De Blasio to honor cop who donated kidney after seeing Times Square billboard

The NYPD hero who donated his kidney to a complete stranger after being inspired by a Times Square billboard will be recognized by Mayor Bill de Blasio during Thursday’s State of the City address, The Post has learned.

Detective Michael Lollo, 46, received an email from the mayor’s office Wednesday announcing they would like to honor him for selflessly donating his kidney to the wife of a Marine Corps vet in December, he said.

“I accept any and all accolades with the caveat [that] I want to use it to create awareness for other people to donate,” he told The Post.

“Obviously, getting an award is very cool, but I see it as another opportunity [to] try and convince someone out there to donate a kidney.”

Lollo, who works for the department’s elite Intelligence Bureau, had tried to donate his kidney to Long Island resident Marc Weiner, 53, after reading about his plight in The Post in August.

Weiner’s wife’s former colleague had commissioned a massive billboard above the Crossroads of the World seeking a kidney donor to spare him from undergoing dialysis three times a week.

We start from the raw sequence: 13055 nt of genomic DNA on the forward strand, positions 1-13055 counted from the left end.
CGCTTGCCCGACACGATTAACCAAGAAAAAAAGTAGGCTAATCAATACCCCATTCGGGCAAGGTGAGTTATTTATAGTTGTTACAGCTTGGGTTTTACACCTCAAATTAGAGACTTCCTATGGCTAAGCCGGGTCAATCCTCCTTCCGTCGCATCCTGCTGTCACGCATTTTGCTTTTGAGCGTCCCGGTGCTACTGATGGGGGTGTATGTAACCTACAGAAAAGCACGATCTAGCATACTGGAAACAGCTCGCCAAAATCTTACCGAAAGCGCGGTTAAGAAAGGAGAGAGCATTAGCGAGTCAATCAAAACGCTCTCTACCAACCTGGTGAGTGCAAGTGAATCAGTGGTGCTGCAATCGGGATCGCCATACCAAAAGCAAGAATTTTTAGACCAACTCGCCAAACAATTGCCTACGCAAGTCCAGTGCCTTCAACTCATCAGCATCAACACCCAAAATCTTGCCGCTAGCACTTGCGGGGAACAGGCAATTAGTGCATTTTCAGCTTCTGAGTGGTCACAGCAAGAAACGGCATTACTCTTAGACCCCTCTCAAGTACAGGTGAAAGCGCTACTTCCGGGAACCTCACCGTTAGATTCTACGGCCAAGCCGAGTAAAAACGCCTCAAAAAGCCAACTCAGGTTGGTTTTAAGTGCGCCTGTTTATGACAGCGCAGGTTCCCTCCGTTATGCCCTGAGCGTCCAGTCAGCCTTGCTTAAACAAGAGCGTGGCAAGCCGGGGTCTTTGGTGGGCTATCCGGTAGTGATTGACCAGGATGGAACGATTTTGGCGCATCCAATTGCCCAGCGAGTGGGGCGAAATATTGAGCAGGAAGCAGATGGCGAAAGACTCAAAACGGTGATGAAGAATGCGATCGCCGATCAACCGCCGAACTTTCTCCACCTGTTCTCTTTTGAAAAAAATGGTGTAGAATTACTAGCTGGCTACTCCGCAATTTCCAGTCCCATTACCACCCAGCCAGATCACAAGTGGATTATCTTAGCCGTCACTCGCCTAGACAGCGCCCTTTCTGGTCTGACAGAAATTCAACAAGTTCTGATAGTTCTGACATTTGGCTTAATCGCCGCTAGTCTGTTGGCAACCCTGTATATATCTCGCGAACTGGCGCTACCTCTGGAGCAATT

While he was not a match for Weiner, Lollo decided to continue with the grueling process so that he could still donate to a complete stranger.

When he learned more about his recipient — a 59-year-old mom and wife to a 25-year Marine veteran — “I started getting emotional,” he said at the time.

“He’s dedicating himself to the country and obviously she’s supporting him.”

In turn, the Marine donated one of his kidneys to another anonymous person in need.

Lollo went under the knife on Dec. 19 after his initial Dec. 4 surgery date was delayed.

He and Weiner have since spoken, and Weiner even paid him a visit while he was recovering in the hospital.

“He said, ‘You know, even though you weren’t a match for me, the fact that you still went ahead and donated…saved a life,’” Lollo recalled. “Just the fact that that article prompted me to look into donation … it just brings tears to his eyes.”

“He’s still in need of a kidney,” Lollo noted.

The 19-year NYPD veteran hasn’t had the chance to meet — or even talk to — the woman who received his kidney, but has gotten occasional updates from hospital coordinators.

“They just said that she’s doing — they put the capital letters for ‘really’ — she’s doing really well,” he said. “To know that your kidney traveled to Maryland and was transplanted, and the woman had immediate, for the most part immediate normal kidney function — that’s all I need to hear.”

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